Designing and building my own 8-bit retro computer has been an ambition I’ve harboured for a few years now. I’ve studied and repaired a handful of computers of that era, and feel fairly comfortable with my electronics skills, yet have always considered designing a full system to be beyond the ken of normal folk.
The aim of this project is to build a fully functioning Z80 based computer inspired by, and hopefully compatible with, the MSX series of computers. Eventually it will boast:
- A Z80 running at 3.57Mhz
- 64K of RAM and 64K of ROM (both pageable and organised with a 32K/32K split)
- An AY-8912 sound chip
- Composite video output with sprites provided by a TMS-9918 video chip
- An STM32 ‘Blue Pill’ coprocessor to handle serial I/O, SD card reading, and debug output.
If you like what I’m doing, you can help support this project by contributing to my Ko-Fi page.
Bill of Materials
The kit of parts for this stage of the project are:
- 1 x 5V power supply – this needs to be exactly 5V for this stage
- 1 x Breadboard – I paid around £17 for a cheap one on eBay
- 1 x Box of link wires – I paid around £8 for a box of different lengths on Amazon
- 1 x Z80A CPU – Available for around £4 from RS Components
- 1 x 555 Timer
- 8 x Red LEDs
- 1 x Green LED
- 18 x 470Ω Resistors
- 1 x 1kΩ Resistor
- 1 x 3.3kΩ Resistor
- 1 x 10kΩ Potentiometer
- 2 x 10µF Electrolytic Capacitors
- 1 x 0.1µF Ceramic Capacitor
- 1 x 10nF Ceramic Capacitor
- 1 x Push Button
The right-hand circuit is the 555 timer circuit, and the left the Z80 circuit linked via the <clock> symbol.
- S1 is the push-button switch that will ground the reset pin of the Z80 when pressed, triggering a reset. When open this will be pulled high to 5V via R17.
- C1 and C4 are decoupling capacitors to provide a smooth supply to the Z80.
- The 555 timer is connected via the label CLOCK to the RESET pin on the Z80.
This project can be split into roughly two parts
The Clock Circuitry
Computers need a reliable clock signal – every action of the computer from running an instruction on the CPU, fetching data from memory and accessing devices is timed to this heartbeat.
Eventually the Z80 on this CPU will be fed a 3.57Mhz clock pulse from a crystal oscillator, but for the moment I’ve decided to slow things right down by using a 555 timer running in the region of 100hz, adjustable via a potentiometer.
- I would advise putting the components in the same positions I have, as more components will be added later.
- The board requires a 5VDC power supply connected to the top and bottom power rails – blue (-) and red (+). If you watch my video, you’ll see my rails are swapped around. You may also need to put a short bridging connection mid-way along each power rail.
- The 555 timer is facing left, with pin 1 bottom-left.
- Note the polarity of the LED – if it does not flash, try putting it in the other way.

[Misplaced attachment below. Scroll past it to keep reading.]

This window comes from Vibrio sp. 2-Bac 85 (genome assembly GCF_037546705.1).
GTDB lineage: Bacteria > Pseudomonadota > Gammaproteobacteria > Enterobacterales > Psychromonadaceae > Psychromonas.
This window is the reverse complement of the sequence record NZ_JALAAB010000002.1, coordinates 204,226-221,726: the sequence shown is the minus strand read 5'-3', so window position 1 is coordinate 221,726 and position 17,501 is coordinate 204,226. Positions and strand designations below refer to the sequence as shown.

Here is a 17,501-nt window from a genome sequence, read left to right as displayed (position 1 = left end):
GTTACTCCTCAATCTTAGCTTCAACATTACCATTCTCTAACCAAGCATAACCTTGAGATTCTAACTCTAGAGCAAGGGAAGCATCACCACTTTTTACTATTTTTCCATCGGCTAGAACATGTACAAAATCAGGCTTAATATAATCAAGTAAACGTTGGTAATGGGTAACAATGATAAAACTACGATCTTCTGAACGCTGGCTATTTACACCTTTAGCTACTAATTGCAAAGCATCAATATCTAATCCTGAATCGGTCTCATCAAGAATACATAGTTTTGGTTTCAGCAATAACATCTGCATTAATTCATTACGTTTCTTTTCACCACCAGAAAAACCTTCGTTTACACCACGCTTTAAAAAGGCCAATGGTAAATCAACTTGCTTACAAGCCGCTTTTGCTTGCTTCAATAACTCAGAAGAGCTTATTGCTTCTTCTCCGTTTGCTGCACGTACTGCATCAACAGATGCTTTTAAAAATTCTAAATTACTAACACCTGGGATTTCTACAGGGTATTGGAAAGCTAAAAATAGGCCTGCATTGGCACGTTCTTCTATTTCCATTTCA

- The large 10µF electrolytic capacitor to the top-left of the 555 timer is polarised; the negative lead (indicated by the grey strip on the capacitor) must be on the left-hand side, connected to the blue ground line.
- The smaller 10nF ceramic can go in any orientation.
Once that’s been assembled, you should have a flashing green LED, who’s frequency can be altered by turning the potentiometer. If that doesn’t happen, disconnect the power and check your connections.
Once that’s been tested, the CPU can be added
- The reset button connection is critical – it should connect to 5V via the resistor underneath it when open, and to ground when pressed. I’d suggest using a multimeter on continuity to double-check this.
- Note the long orange wire connecting the clock line of the Z80 to pin 3 of the 555 timer.
- The Z80 is facing left, with pin 1 bottom-left
- The 10µF smoothing capacitor on the top-left of the board is oriented so that its negative lead is connected to ground.
When you run this, it should start counting in binary on the 8 red LEDs. If that doesn’t happen, disconnect the power immediately and check your connections. The left-most LED will flash when lit – this is normal and is indicative of the Z80 attempting to refresh DRAM (dynamic RAM). This will be discussed in more detail when I get around to connecting the RAM chip.
This circuit is commonly called a Z80 NOP Tester, and will run a Z80 without any memory or peripherals. How does this work?
- The 8 resistors underneath the Z80 are connected to the data lines D0-D7. These are normally connected to the memory circuitry and will be set high (1) or low (0) depending upon the data fetched. For this test, they have been pulled low to ground, so the Z80 will always see 0 on the data bus. This corresponds to the Z80 instruction NOP (No Operation).
- A handful of control lines have been pulled high (MREQ, NMI, INT, BUSRQ and WAIT). If these were left to float, it could trigger an unexpected bus request or interrupt.
- The bottom 8 address lines are connected to the LEDs.
- When powered, the Z80 will perpetually execute NOP instructions and display the current address it thinks it is running the instruction from on the LEDs, or at least the bottom 8 bits of that address.
* Thanks to Twitter user @CJHicks15 for discovering I’d not pulled the WAIT line high; it worked fine on my Z80 (as demonstrated in the video) but was causing his Z80 to halt occasionally. Schematics and diagrams have been updated as of 3rd November 2020.
The next step will be to connect a ROM to the Z80 and attempt to run our first program.